What does the legal term entail mean?

What does the legal term entail mean?

Entail, also called fee tail, in feudal English law, an interest in land bound up inalienably in the grantee and then forever to his direct descendants. A basic condition of entail was that if the grantee died without direct descendants the land reverted to the grantor.

What does the term entail?

1 : to impose, involve, or imply as a necessary accompaniment or result the project will entail considerable expense. 2 : to restrict (property) by limiting the inheritance to the owner’s lineal descendants or to a particular class thereof.

Why is entail important?

The purpose of an entail was to keep the land of a family intact in the main line of succession. The heir to an entailed estate could not sell the land, or bequeath it to anyone but his direct heir.

What is an entail interest?

An equitable interest in land under which ownership is limited to a person and the heirs of his body (either generally or those of a specified class). Such heirs are still those who would inherit under the law of intestacy as it applied before the Administration of Estates Act 1925.

When was entail abolished?

(Virginia abolished entail in 1776, but permitted primogeniture to persist until 1785.)

What does job entail mean?

To entail is to involve. A job at a movie theater might entail sweeping popcorn off the floor, probably because watching a movie entails eating popcorn in the dark. It’s a small price to pay! The word entail, which comes from Latin, is connected to the idea of preconditions. That’s what being responsible entails!

How does an entail work?

In English common law, fee tail or entail is a form of trust established by deed or settlement which restricts the sale or inheritance of an estate in real property and prevents the property from being sold, devised by will, or otherwise alienated by the tenant-in-possession, and instead causes it to pass automatically …

What does the right to freedom of thought mean?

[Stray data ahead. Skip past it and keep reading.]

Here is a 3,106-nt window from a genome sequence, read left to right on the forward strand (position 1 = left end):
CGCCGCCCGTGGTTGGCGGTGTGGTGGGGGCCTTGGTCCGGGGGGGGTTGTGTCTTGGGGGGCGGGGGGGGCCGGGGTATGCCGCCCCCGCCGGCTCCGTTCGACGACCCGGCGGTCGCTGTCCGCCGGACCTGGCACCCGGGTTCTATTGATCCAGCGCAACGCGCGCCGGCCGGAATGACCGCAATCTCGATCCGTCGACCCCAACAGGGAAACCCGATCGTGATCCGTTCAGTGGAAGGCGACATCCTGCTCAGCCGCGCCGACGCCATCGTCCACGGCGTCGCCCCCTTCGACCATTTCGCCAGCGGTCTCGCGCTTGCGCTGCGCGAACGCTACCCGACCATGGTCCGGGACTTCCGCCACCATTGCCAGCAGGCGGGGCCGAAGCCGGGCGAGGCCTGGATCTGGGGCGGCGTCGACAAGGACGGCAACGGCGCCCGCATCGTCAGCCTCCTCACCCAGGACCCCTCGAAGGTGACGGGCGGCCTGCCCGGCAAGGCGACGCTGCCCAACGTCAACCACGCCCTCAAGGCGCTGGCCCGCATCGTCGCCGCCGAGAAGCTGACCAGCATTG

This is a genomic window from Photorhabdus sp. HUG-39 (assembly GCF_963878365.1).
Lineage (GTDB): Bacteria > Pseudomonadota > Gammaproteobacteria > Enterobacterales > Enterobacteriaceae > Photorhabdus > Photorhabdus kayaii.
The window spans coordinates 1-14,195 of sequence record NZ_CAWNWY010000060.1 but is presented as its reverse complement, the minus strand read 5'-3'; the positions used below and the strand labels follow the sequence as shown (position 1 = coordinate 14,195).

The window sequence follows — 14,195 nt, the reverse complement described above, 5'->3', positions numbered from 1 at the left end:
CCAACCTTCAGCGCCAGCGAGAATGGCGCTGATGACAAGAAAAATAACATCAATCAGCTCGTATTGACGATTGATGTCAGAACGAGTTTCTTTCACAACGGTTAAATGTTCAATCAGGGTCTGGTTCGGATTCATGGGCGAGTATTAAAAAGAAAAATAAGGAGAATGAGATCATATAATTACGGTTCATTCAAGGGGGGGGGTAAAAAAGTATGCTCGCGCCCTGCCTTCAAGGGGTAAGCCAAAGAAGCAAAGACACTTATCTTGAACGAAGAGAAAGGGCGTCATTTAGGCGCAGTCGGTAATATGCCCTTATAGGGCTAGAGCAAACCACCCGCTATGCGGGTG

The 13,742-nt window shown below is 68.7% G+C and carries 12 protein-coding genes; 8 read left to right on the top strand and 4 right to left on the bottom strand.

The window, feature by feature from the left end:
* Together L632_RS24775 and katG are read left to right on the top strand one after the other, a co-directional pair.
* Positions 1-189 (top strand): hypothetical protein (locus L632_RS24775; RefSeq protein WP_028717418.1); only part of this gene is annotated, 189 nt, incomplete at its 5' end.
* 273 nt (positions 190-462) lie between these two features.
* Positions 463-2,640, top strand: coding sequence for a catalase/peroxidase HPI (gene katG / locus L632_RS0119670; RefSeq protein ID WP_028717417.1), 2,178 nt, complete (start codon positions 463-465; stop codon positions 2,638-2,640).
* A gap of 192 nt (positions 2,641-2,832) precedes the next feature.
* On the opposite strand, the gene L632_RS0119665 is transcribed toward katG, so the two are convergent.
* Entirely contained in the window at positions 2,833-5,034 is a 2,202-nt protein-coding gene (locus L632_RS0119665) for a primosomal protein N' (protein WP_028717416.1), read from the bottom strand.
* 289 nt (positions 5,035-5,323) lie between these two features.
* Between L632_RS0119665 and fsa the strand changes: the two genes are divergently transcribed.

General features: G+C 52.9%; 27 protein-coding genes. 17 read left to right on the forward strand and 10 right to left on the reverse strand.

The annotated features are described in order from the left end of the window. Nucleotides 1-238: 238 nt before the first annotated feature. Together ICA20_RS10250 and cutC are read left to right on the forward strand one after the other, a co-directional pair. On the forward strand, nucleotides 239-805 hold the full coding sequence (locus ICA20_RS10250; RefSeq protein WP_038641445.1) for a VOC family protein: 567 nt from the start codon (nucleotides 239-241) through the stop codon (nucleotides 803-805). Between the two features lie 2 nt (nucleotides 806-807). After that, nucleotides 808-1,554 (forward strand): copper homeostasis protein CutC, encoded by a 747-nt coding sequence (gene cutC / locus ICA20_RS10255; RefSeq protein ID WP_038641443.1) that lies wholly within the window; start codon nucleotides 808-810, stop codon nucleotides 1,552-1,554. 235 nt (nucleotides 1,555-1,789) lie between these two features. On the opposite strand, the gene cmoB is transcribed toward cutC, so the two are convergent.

The right to freedom of thought, conscience and religion (which includes the freedom to hold beliefs) in article 18.1 is far-reaching and profound; it encompasses freedom of thought on all matters, personal conviction and the commitment to religion or belief, whether manifested individually or in community with others.

How is the freedom of thought and conscience protected?

The Committee draws the attention of States parties to the fact that the freedom of thought and the freedom of conscience are protected equally with the freedom of religion and belief.

What does the Human Rights Committee say about freedom of thought?

The Human Rights Committee has made extensive comments in its General Comment No. 22: The right to freedom of thought, conscience and religion. Headings and notes have been added here to sections of this Comment for ease of reading.

How is the law tailored to suit Society?

This school of thought holds that the law is tailored so as to suit the interests of the most powerful members of society. In essence, the law should not be changed so as to prevent an outcome that would be in the best interest of members of the public.

What are natural rights and what are legal rights?

Natural rights and legal rights are two types of rights. Natural rights are those that are not dependent on the laws or customs of any particular culture or government, and so are universal and inalienable (they cannot be repealed by human laws, though one can forfeit their enforcement through one’s actions,…

Where does the word entail come from in law?

Entail, also called fee tail, in feudal English law, an interest in land bound up inalienably in the grantee and then forever to his direct descendants.

How are legal rights related to moral rights?

Legal Rights. Legal rights are, clearly, rights which exist under the rules of legal systems or by virtue of decisions of suitably authoritative bodies within them. They raise a number of different philosophical issues. (1) Whether legal rights are conceptually related to other types of rights, principally moral rights;

Is it impossible to explain the concept of Rights?

White (1984), for example, argued that the task is impossible because the concept of a right is as basic as any of the others, such as duty, liberty, power, etc (or any set of them) into which it is usually analysed. He agreed, however, that rights can in part be explained by reference to such concepts.